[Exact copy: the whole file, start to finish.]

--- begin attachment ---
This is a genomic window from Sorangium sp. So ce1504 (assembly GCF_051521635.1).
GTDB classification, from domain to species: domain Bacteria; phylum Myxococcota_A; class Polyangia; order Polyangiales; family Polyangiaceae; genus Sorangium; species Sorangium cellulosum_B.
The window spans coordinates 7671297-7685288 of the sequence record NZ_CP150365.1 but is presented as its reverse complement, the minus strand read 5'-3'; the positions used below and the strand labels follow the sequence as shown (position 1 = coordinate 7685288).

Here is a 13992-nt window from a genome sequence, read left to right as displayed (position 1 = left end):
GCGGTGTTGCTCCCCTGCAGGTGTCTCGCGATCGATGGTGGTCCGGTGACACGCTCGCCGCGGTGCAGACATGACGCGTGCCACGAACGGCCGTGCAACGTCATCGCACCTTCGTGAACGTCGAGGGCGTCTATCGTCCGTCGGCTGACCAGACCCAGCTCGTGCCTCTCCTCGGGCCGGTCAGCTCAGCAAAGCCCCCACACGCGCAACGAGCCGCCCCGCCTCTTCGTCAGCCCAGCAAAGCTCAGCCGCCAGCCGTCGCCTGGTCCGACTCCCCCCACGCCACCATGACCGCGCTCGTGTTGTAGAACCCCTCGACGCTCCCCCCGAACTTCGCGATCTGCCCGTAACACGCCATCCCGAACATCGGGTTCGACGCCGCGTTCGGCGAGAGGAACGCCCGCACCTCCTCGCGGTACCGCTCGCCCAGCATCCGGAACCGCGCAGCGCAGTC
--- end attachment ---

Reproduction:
This is a genomic window from Sorangium sp. So ce1504 (assembly GCF_051521635.1).
GTDB classification, from domain to species: domain Bacteria; phylum Myxococcota_A; class Polyangia; order Polyangiales; family Polyangiaceae; genus Sorangium; species Sorangium cellulosum_B.
The window spans coordinates 7671297-7685288 of the sequence record NZ_CP150365.1 but is presented as its reverse complement, the minus strand read 5'-3'; the positions used below and the strand labels follow the sequence as shown (position 1 = coordinate 7685288).

Here is a 13992-nt window from a genome sequence, read left to right as displayed (position 1 = left end):
GCGGTGTTGCTCCCCTGCAGGTGTCTCGCGATCGATGGTGGTCCGGTGACACGCTCGCCGCGGTGCAGACATGACGCGTGCCACGAACGGCCGTGCAACGTCATCGCACCTTCGTGAACGTCGAGGGCGTCTATCGTCCGTCGGCTGACCAGACCCAGCTCGTGCCTCTCCTCGGGCCGGTCAGCTCAGCAAAGCCCCCACACGCGCAACGAGCCGCCCCGCCTCTTCGTCAGCCCAGCAAAGCTCAGCCGCCAGCCGTCGCCTGGTCCGACTCCCCCCACGCCACCATGACCGCGCTCGTGTTGTAGAACCCCTCGACGCTCCCCCCGAACTTCGCGATCTGCCCGTAACACGCCATCCCGAACATCGGGTTCGACGCCGCGTTCGGCGAGAGGAACGCCCGCACCTCCTCGCGGTACCGCTCGCCCAGCATCCGGAACCGCGCAGCGCAGTC